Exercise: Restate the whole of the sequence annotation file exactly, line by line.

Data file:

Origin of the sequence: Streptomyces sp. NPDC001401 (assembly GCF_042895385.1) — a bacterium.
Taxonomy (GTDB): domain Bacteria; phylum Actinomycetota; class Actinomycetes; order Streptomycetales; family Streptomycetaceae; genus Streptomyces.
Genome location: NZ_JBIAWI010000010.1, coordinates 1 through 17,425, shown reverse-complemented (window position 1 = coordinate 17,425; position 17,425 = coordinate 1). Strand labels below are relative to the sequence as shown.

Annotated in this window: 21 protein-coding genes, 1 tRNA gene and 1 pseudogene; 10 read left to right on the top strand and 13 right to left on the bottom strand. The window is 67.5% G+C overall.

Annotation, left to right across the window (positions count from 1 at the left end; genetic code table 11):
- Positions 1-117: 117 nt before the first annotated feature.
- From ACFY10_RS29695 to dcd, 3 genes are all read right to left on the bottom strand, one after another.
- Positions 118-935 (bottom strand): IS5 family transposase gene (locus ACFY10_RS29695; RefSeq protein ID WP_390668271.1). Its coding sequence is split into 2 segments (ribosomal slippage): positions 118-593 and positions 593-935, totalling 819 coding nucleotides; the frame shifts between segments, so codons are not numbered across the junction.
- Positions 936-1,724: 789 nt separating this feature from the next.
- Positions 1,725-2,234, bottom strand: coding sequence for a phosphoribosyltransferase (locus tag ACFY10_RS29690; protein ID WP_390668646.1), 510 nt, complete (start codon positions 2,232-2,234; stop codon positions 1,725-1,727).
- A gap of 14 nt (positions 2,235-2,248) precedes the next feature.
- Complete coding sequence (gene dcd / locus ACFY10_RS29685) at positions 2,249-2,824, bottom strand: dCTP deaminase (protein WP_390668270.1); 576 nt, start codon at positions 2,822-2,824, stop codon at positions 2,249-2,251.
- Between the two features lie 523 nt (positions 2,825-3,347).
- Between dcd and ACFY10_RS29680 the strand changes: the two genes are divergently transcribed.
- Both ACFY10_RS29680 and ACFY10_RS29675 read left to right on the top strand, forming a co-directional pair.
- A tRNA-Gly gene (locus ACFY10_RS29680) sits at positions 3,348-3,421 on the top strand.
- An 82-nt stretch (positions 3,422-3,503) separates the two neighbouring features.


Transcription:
Origin of the sequence: Streptomyces sp. NPDC001401 (assembly GCF_042895385.1) — a bacterium.
Taxonomy (GTDB): domain Bacteria; phylum Actinomycetota; class Actinomycetes; order Streptomycetales; family Streptomycetaceae; genus Streptomyces.
Genome location: NZ_JBIAWI010000010.1, coordinates 1 through 17,425, shown reverse-complemented (window position 1 = coordinate 17,425; position 17,425 = coordinate 1). Strand labels below are relative to the sequence as shown.

Annotated in this window: 21 protein-coding genes, 1 tRNA gene and 1 pseudogene; 10 read left to right on the top strand and 13 right to left on the bottom strand. The window is 67.5% G+C overall.

Annotation, left to right across the window (positions count from 1 at the left end; genetic code table 11):
- Positions 1-117: 117 nt before the first annotated feature.
- From ACFY10_RS29695 to dcd, 3 genes are all read right to left on the bottom strand, one after another.
- Positions 118-935 (bottom strand): IS5 family transposase gene (locus ACFY10_RS29695; RefSeq protein ID WP_390668271.1). Its coding sequence is split into 2 segments (ribosomal slippage): positions 118-593 and positions 593-935, totalling 819 coding nucleotides; the frame shifts between segments, so codons are not numbered across the junction.
- Positions 936-1,724: 789 nt separating this feature from the next.
- Positions 1,725-2,234, bottom strand: coding sequence for a phosphoribosyltransferase (locus tag ACFY10_RS29690; protein ID WP_390668646.1), 510 nt, complete (start codon positions 2,232-2,234; stop codon positions 1,725-1,727).
- A gap of 14 nt (positions 2,235-2,248) precedes the next feature.
- Complete coding sequence (gene dcd / locus ACFY10_RS29685) at positions 2,249-2,824, bottom strand: dCTP deaminase (protein WP_390668270.1); 576 nt, start codon at positions 2,822-2,824, stop codon at positions 2,249-2,251.
- Between the two features lie 523 nt (positions 2,825-3,347).
- Between dcd and ACFY10_RS29680 the strand changes: the two genes are divergently transcribed.
- Both ACFY10_RS29680 and ACFY10_RS29675 read left to right on the top strand, forming a co-directional pair.
- A tRNA-Gly gene (locus ACFY10_RS29680) sits at positions 3,348-3,421 on the top strand.
- An 82-nt stretch (positions 3,422-3,503) separates the two neighbouring features.